Robbins’ Dillon to Fight in Bull City
Jason Dillon knows a little something about the reality of combat.
On June 5 in Myrtle Beach, the 27-year-old Robbins native, who goes by the nicknames of “Red Bull” and “Turbo,” improved his Mixed Martial Arts (MMA) record to 2-0 by knocking out an opponent in just 13 seconds.
His next fight is scheduled for this Saturday in Durham at the Bull City Brawl, where he’s on the card taking on Kernersville’s Scott Fierle in a 155-pound bout.
“Jason is one of my top fighters,” said Roy Marsh, who coaches Dillon and is co-owner of the Martial Arts Academy of Southern Pines. “In his fight last month, he set the Carolina Fight Promotions record for fastest win. The guy he fought was actually an instructor at a school. He was a black belt in jiu jitsu and a second degree black belt in karate. I think the official time now is 13 seconds on Jason’s win.”
A North Moore graduate of 2000, Dillon trains in Fayetteville and Southern Pines with an organization called Team ROC, which stands for “reality of combat.” The team is the largest MMA organization in the Carolinas and boasts a stong military presence.
Dillon says he’s been training in MMA since he joined up with Marsh about three years ago, although he’s been fighting on the amateur level for more than a decade.
“I first started messing around with boxing when I was 16,” he said. “I’m from Robbins, and there was never a legitimate gym set up there, so it was mostly me and friends getting together and just boxing.”
Dillon still lives in the house in which he grew up in Robbins with his wife, Jennifer, and two boys, Ashton and Jordan. He trains six or seven days a week and also teaches at a studio called Robbins MMA on Virginia Street.
He says the competition is what draws him to MMA, which is one of the fastest growing sports in the world. MMA actually comprises multiple disciplines. Team ROC specializes in Gracie jiu jitsu and Muay Thai kickboxing.
“I enjoy every single aspect of it,” he said. “It’s a thrill. I don’t really know how to put that in words. It’s a test. It’s about being totally in the moment. Just go in there and get in that zone.”
Marsh says the chance to cross disciplines is what he thinks draws fighters to MMA.
“What happens with mixed martial arts is that guys who have a background in one martial art, they want to expand beyond that,” he said. “Whether it’s a wrestler who wants to do boxing for a while or somebody has boxing and says I want to start jiu jitsu, and then when he gets a bigger background says, ‘Hey, I want to do something that puts all these things together, rather than go fight one weekend in a kickboxing match and another weekend in a jiu jitsu match.’ MMA puts it all together, so I think that’s the thrill.”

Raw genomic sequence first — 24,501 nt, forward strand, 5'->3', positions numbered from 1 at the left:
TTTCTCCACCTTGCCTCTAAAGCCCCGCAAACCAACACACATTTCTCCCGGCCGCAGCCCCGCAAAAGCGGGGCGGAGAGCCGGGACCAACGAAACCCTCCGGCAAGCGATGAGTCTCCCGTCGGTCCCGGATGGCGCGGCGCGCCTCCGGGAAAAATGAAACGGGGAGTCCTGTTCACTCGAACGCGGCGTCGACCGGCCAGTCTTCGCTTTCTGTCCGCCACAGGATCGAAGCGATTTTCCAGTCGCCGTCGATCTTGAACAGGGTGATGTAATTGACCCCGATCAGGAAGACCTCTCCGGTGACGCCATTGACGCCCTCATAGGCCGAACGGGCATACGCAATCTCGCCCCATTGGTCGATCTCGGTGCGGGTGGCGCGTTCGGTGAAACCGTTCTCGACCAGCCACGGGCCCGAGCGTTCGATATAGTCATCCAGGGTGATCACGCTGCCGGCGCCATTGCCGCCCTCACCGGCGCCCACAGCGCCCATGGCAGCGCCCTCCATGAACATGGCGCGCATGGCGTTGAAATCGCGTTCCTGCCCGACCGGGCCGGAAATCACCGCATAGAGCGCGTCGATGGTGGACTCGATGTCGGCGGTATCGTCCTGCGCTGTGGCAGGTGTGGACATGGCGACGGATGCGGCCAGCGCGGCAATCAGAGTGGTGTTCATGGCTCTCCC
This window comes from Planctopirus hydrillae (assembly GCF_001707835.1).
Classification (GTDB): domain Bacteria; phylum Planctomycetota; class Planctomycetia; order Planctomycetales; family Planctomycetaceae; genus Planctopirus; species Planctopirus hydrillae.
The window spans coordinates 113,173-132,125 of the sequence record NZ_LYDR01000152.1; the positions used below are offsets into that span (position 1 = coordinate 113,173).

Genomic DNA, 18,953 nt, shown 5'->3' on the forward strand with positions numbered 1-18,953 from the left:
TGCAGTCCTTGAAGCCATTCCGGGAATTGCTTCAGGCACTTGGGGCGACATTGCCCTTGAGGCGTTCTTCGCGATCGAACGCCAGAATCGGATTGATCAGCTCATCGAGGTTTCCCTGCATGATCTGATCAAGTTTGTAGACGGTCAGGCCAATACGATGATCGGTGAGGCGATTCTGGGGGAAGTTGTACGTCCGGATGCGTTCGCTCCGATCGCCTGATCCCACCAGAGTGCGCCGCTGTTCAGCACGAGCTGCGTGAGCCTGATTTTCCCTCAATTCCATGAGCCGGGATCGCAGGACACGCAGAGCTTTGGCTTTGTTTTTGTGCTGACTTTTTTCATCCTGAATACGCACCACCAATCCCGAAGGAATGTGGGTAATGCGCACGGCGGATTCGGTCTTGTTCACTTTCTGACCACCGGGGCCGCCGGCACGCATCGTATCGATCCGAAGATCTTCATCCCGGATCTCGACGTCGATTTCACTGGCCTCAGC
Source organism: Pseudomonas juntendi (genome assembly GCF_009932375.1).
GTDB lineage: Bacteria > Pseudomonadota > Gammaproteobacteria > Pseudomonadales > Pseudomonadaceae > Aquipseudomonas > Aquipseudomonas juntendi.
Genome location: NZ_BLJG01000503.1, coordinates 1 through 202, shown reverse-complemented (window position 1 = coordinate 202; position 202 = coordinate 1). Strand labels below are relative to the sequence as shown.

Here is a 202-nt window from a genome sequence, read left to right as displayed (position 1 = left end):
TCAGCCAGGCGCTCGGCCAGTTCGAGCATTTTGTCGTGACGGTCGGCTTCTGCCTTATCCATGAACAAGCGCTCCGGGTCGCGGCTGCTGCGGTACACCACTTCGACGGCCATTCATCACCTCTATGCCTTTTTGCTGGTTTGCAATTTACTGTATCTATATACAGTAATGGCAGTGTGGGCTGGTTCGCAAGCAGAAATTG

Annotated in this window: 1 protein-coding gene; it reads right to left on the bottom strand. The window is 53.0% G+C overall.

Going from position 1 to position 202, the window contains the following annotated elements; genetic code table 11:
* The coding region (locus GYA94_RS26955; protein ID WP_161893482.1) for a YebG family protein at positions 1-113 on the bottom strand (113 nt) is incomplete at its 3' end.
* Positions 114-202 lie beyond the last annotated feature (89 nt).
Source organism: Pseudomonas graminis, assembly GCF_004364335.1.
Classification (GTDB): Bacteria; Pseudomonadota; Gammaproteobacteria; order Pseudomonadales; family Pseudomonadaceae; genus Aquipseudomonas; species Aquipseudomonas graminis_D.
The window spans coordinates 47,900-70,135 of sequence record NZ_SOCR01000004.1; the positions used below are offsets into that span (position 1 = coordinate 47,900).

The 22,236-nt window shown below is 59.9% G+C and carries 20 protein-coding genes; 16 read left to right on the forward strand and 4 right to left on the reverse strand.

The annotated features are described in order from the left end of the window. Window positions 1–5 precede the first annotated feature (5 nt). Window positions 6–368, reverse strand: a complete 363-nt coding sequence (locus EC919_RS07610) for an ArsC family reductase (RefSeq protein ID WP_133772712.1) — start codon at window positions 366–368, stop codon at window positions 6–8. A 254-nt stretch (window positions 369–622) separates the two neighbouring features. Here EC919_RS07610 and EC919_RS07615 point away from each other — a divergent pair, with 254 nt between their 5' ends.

Dillon is quick to credit the people around him for his success. One of his instructors is Larry Hughes, the only professional MMA fighter in Moore County and a current titleholder in the Battlefield Fighting Championship. Meanwhile, Dillon trains with fighters such as Brandon Garner, one of the top-ranked featherweights in the world, and Jason Palacios, one of the top fighters in North Carolina.
“He’s got a couple of good advantages,” said Marsh of Dillon. “He’s young, and he’s definitely atheltic enough. He’s got a lot of good training partners, and any coach will tell you they’d rather have a guy who listens over an athlete. With Red Bull, I’m pretty blessed, because he’s athletic and he listens.”
Although Dillon says he doesn’t know much about this week’s opponent, he does feel he’ll be ready by the time he steps into the octagon.
“There’s so much that goes into it that by the time it comes, you just feel ready and confident,” he said. “The biggest part is just being focused and knowing that you put in the hard work.”
As far as how far he’ll go with MMA, Dillon says he’ll take it as far as he can go with it, although that’s not the focus right now.
“The goal right now is to take it one fight at a time and just go from there,” he said.
His coach is a bit more forward-thinking.
“I’m sure he’ll go pro,” said Marsh. “He’s got the potential to take it pretty far.”
Saturday’s event will take place at the Armory in Durham beginning at 7 p.m. Tickets are available online at etix.com or at the MAASP’s downtown office, located on the corner of Connecticut Avenue and Broad Street in Southern Pines.
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